However, the U.S. optimism is still very reliant on how struggles occurring in the global marketplace, including Europe and China, are being dealt with.

Additional data collected over the past two years:

5/2010 8/2010 11/2010 2/2011 5/2011 8/2011 11/2011
Very or somewhat optimistic about own business 87% 76% 79% 87% 79% 60% 75%
Very or somewhat pessimistic about own business 13% 24% 21% 13% 21% 40% 25%
Plan to increase staff 44% 38% 43% 49% 40% 28% 37%
Plan to decrease staff 12% 15% 15% 10% 12% 25% 14%

When asked what public policy initiative would make business leaders most optimistic about in the country’s future, a job creation program was rated highest, as in the prior quarter.

Please rank in order the public policy initiatives listed below that if adopted would make you most optimistic about our country’s future. Rank from 1 to 5, with 1 being most optimistic and 5 being least optimistic:

Public policy initiative Most Optimistic
Job creation 43%
Deficit reduction 31%
European plan to promote international economic security 17%
Reduction in effective corporate tax rate 7%
Regulatory adjustments to improve IPO market access 2%

While we still have a long way to go, this data represents improved optimism in our nation’s future success, growth over time and economic stability.

For more information or for the detailed white paper on the Grant Thornton Business Optimism Index, please visit gt.com.

2012 ACC Awards Reception

Arizona Corporate Counsel Awards Reception (PHOTOS)

Nearly 300 in-house counsel attorneys and professionals congregated at The Ritz-Carlton in Phoenix on January 12, 2012 for the first annual 2012 Arizona Corporate Counsel.

Attendees from ON-Semiconductor, Grant Thornton, Ogletree Deakins, LifeLock, Barrett-Jackson and many more notable law firms and businesses shared a wonderful evening with AZ Business Magazine and AZ Big Media, where we recognized and celebrated the winners in each category for extraordinary legal skill and achievement across a full range of in-house responsibility, exemplary leadership and their contributions to the Arizona community at large.

We hope everyone enjoyed your evening, and we look forward to next year’s event.

Thank you to our sponsors and presenters,
and congratulations ACC Award winners!


Photos from the 2012 Arizona Corporate Counsel Awards reception:

[slickr-flickr tag="acc-awards-party" items="29" type="slideshow" id="54004193@N04"]

View this album on Flickr.

Arizona Corporate Counsel Awards 2012 Winners

In-House Counsel of the Year in the Government/Public Sector:
Jane Alfano, Senior Executive for SRP Agricultural Improvement and Power District

In-House Counsel of the Year – Nonprofit:
Cindy Sehr, Chandler Regional and Mercy Gilbert

In-House Counsel at a Small Private Company:
Virginia Llewellyn, Barrett- Jackson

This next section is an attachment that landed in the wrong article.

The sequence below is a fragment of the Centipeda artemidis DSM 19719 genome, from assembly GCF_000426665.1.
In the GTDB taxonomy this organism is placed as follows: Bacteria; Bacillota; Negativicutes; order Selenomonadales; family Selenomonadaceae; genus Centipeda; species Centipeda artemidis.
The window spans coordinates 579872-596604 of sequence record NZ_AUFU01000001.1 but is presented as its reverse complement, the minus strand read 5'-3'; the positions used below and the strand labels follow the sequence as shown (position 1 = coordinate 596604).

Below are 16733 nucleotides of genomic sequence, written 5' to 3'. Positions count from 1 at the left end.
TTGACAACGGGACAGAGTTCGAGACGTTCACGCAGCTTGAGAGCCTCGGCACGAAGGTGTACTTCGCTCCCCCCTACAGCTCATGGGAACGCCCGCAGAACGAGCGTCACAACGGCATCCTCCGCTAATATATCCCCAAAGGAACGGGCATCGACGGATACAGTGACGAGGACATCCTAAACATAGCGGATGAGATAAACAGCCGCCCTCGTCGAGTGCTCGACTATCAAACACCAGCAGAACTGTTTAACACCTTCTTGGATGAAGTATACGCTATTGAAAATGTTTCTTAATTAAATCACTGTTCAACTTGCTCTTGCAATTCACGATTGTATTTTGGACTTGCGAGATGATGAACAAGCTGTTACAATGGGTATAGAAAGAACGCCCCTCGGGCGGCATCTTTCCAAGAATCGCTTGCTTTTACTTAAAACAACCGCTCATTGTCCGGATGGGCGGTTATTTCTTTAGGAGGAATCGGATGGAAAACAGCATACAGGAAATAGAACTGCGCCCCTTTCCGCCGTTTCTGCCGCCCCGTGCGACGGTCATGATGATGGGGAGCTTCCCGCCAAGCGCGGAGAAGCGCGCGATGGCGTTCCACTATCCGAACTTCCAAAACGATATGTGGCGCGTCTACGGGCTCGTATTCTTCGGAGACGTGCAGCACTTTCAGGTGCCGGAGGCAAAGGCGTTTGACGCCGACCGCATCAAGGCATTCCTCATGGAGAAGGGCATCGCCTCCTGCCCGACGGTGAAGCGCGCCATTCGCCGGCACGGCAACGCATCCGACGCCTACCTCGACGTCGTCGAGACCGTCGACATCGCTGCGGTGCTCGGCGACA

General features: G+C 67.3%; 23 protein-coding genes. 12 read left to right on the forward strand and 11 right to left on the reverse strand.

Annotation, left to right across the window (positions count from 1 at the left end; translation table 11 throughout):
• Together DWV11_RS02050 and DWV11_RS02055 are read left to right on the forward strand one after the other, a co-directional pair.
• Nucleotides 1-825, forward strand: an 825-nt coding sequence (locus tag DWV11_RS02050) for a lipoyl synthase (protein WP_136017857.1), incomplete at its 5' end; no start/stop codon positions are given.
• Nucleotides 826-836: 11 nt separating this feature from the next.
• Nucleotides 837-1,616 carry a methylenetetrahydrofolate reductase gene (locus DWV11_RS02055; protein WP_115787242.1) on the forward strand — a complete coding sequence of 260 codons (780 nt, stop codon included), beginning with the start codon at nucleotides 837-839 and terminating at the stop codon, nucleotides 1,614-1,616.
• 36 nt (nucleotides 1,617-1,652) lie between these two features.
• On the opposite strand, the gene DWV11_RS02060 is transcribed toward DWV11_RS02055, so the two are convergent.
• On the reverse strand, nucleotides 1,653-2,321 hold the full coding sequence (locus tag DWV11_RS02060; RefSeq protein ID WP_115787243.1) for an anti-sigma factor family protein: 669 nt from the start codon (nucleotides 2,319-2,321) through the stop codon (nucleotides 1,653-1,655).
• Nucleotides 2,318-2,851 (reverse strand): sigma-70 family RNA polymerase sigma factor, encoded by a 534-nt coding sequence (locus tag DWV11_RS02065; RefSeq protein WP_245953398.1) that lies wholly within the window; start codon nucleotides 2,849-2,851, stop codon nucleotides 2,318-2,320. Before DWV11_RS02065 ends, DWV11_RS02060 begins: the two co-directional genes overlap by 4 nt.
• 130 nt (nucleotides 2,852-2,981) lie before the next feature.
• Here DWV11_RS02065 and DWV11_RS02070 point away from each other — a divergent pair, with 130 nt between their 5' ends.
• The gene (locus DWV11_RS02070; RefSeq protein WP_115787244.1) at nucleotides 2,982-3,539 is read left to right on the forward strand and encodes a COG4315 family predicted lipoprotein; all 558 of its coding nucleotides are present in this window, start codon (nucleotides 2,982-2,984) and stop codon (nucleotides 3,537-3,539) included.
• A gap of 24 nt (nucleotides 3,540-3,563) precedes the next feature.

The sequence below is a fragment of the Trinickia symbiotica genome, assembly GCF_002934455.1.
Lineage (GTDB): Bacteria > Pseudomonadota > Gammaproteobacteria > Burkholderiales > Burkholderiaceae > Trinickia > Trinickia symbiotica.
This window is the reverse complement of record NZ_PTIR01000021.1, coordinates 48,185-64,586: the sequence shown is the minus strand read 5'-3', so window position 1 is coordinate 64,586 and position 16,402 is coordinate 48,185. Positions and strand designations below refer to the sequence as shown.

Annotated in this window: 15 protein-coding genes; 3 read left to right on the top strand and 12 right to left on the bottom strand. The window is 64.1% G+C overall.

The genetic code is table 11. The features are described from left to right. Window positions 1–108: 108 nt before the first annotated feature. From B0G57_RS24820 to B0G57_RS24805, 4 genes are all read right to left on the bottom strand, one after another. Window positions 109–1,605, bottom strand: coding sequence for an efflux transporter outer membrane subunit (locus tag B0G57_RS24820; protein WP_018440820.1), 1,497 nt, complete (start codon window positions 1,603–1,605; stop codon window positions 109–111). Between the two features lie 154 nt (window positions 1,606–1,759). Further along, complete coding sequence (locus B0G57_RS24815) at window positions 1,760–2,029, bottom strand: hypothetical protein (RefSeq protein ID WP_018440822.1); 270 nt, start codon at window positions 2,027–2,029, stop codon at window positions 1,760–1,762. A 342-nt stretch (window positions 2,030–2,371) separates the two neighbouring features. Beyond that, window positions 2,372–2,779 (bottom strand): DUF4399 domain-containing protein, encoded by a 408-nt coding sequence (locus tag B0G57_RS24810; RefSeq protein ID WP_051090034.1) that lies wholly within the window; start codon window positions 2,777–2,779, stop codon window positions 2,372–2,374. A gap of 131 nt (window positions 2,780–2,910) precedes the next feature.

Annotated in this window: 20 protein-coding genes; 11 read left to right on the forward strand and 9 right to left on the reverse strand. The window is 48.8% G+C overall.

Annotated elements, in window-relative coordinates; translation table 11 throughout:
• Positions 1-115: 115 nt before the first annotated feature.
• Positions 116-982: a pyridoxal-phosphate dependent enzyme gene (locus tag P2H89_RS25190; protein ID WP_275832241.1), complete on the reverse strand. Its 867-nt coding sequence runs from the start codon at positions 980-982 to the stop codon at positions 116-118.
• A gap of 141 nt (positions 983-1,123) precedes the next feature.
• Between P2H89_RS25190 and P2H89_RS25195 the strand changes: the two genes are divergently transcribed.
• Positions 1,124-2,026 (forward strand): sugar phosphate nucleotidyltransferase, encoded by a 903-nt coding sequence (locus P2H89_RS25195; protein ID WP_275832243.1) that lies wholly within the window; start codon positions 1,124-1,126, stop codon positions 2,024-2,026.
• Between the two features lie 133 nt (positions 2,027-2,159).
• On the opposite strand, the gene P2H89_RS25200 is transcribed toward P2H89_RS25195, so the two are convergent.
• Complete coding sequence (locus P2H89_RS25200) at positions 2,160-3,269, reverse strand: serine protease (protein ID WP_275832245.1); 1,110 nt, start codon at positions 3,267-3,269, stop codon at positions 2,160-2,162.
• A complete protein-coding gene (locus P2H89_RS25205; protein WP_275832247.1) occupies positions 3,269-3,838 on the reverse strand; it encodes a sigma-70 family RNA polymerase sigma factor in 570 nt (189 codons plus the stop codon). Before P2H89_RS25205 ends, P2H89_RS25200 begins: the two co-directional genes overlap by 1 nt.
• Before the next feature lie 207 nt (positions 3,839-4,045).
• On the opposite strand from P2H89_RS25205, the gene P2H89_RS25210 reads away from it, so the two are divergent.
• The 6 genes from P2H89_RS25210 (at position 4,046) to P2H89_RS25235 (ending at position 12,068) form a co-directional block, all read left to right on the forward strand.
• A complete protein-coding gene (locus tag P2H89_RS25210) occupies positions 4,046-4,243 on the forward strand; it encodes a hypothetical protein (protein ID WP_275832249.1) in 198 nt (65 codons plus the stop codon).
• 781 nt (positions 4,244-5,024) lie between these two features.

In-House Counsel for a Large Private Company:
Christopher Kevane, Rural/Metro Corporation

In-House Counsel of the Year for a Small Public Company:
David Glynn, OneNeck IT

In-House Counsel of the Year for a Large Public Company:
Mark Rogers, American Corporate Counsel – Arizona Chapter Arizona

Intellectual Property Attorney of the Year:
Clarissa Cerda, LifeLock

Litigator of the Year:
Mark Larson, Honeywell

Up-and-Comer of the Year:
Lukas Grabiec, Intel

In-House Law Department of the Year:
ON-Semiconductor

Most Admired Companies - AZ Business Magazine Sept/Oct 2010

2010 Most Admired Companies Winners – Customer Opinion

The Customer Opinion category recognizes companies that deliver exceptional customer service.

Winner: American Express
Category:
Customer Opinion
Headquarters: New York
Year Est.:
1850
No. of Employees in AZ:
7,073
Recent Award:
Fortune Magazine’s Most Admired Companies – 2010
www.americanexpress.com | Facebook | Twitter

video by Sonoran Studios

American Express prides itself on understanding and fulfilling the customers’ needs, and then using the knowledge gained by each interaction to improve the company. One way American Express does this is by calling employees at their service centers “Customer Care Professionals.” They aren’t just service representatives; they are professionals who are the face and voice of American Express. The employees understand that when they take a call, they aren’t just providing cards for payments — they are helping customers achieve their goals, live out their passions and get through tough situations. American Express has delivered customer care from medical evacuations to replacing stolen cards anywhere at anytime to creating unique experiences for customers.

American Express welcomes customer feedback to help create a better, more customer-friendly company. At American Express, a call is not a transaction; it’s an opportunity to create a better relationship with the customer. Customer relationships also have been strengthened by American Express’ hiring technique. The company attracts employees from the retail, sales and hospitality industries who know how to create an environment that fosters strong customer service.